Comcast

Hackers attack homes on average 104 times a month, says new Comcast report

Four out of five people admit they wouldn't be sure if their non-screen device was hacked — or not.

Like GearBrain on Facebook

Hackers are hitting homes far more than people think, with an average of 104 security threats impacting 19 million homes a month. That's the data from Comcast's newest 2020 Xfinity Cyber Health Report, which looks at details from their customers, especially the actual threats hitting their homes — and stopped by the company's security platform.

While most people know that hacking is a danger, and are certainly aware that companies can have data breaches that can involve their personal details, how much danger their own home is in from attacks is not entirely clear to many of them. Most Americans, 95 percent exactly, believe that their homes were attacked just 12 times a month. But Comcast found the xFi Advanced Security blocked nine times that amount — 6 billion cyber attacks across the Comcast Xfinity customer base since January 2020.

Hacker Most Xfinity xFi customers admitted they would not know for sure if their non-screen device had been attacked by a hackeriStock/Getty Images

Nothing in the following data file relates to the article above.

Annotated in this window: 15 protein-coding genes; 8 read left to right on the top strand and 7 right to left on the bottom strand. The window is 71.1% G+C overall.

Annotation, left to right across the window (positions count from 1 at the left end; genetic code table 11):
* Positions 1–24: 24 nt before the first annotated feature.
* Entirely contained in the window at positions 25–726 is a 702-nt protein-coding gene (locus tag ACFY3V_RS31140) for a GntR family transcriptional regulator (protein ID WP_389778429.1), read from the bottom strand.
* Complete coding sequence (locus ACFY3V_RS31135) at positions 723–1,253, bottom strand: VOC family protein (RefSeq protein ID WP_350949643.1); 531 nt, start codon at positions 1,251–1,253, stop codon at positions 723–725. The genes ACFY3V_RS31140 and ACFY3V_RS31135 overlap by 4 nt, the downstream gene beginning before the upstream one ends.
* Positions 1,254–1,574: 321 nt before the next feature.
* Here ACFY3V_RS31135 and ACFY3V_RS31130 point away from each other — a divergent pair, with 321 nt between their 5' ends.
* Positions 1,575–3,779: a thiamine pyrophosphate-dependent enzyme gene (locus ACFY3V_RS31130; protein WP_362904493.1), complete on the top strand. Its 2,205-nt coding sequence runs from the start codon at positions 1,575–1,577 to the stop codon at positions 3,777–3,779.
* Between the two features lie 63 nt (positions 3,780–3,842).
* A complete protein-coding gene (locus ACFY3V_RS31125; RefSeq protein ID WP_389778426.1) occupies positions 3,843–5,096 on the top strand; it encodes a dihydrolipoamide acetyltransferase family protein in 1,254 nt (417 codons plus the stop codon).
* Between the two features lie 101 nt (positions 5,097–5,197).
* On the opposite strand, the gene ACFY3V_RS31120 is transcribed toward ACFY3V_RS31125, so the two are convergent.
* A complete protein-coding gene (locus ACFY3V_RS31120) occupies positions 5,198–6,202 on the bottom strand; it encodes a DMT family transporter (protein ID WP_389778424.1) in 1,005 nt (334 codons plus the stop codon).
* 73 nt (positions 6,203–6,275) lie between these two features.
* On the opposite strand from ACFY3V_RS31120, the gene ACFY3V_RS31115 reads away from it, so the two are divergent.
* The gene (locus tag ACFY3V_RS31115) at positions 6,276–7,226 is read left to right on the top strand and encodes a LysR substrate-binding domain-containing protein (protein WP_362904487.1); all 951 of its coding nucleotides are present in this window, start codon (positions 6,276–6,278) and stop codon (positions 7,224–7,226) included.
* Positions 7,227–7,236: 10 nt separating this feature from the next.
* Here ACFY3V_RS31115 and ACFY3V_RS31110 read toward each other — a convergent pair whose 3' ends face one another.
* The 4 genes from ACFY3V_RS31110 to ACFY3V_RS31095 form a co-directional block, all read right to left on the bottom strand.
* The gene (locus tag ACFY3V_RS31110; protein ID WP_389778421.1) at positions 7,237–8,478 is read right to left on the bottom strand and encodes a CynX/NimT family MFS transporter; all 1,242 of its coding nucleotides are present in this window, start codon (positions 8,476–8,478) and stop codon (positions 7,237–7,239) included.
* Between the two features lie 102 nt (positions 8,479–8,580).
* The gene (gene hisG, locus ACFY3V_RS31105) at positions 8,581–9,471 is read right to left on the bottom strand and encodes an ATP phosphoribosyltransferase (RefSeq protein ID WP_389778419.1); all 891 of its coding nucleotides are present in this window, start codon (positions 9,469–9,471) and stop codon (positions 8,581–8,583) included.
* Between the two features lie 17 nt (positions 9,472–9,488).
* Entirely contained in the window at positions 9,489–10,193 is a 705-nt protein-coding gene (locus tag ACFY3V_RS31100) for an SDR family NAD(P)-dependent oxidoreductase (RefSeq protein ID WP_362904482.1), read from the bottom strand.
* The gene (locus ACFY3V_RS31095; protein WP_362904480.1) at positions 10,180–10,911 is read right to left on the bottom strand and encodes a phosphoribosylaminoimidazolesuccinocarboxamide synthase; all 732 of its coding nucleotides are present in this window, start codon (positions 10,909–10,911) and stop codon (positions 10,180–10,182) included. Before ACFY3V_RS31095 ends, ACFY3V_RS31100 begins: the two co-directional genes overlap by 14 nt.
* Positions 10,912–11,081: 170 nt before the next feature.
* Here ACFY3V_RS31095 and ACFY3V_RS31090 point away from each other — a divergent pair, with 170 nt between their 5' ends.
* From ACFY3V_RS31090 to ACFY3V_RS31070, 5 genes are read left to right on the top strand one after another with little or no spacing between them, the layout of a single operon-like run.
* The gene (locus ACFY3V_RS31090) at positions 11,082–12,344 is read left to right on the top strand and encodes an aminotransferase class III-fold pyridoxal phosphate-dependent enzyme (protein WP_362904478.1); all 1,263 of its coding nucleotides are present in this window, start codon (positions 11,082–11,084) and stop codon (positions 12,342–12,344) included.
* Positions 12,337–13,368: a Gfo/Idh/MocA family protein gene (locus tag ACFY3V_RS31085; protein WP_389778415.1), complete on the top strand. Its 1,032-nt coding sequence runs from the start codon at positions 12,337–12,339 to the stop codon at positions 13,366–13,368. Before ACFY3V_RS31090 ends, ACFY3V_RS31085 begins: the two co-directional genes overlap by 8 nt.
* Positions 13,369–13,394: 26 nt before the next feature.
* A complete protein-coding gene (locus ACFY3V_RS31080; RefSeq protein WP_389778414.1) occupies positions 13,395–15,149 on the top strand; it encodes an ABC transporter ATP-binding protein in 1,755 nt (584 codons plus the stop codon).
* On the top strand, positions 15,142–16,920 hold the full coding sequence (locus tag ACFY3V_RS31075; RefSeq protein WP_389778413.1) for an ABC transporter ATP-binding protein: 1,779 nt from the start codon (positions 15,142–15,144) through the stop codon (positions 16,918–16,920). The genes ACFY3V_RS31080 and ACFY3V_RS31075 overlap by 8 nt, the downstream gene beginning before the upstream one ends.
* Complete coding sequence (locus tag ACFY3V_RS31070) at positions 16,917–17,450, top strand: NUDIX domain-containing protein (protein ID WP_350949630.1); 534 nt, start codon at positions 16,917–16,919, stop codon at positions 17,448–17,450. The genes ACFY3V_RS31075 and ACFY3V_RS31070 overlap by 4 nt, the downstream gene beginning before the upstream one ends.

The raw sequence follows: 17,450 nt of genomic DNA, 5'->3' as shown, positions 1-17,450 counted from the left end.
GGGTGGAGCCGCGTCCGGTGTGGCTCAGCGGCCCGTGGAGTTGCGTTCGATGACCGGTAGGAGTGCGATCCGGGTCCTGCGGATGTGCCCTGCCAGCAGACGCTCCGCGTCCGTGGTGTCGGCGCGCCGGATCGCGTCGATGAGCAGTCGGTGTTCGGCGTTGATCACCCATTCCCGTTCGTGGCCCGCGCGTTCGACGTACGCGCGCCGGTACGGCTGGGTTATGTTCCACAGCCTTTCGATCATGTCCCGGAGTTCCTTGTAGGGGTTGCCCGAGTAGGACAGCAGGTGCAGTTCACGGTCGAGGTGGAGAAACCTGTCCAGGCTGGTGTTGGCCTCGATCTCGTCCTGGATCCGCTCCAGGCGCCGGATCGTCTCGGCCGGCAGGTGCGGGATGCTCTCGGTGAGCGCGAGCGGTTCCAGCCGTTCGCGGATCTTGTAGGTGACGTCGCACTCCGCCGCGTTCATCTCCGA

Customers actually admitted that most of them, 83 percent would not be able to know with 100 percent clarity if their non-screen device, such as a security camera, was actually hacked. And the number of devices in the home is growing. While Xfinity xFi customers have, on average, 12 devices in each household, some have as many as 33 products, and have added five just in the last year. And 61 percent say they're planning to buy a at least one connected device this holiday season.

And security cameras can be a target of hackers, according to Comcast, which found that the top five categories that are the most vulnerable in a home include computers and laptops, then smartphones, followed by networked cameras, then networks storage devices and finally streaming video devices.

There are steps people can take to help mitigate or lower the likelihood of creating a vulnerability in their home. Most people, 64 percent, admit they share passwords to their home network with family and friends — a definite security risk. There are are there ways too, that people can do to help secure their digital life, including using a password manager to store unique sign-ins and prevent reusing the same phrases on multiple sites.

Like GearBrain on Facebook
Show Comments ()

SUBSCRIBE TO THE GEARBRAIN NEWSLETTER

FOLLOW US ON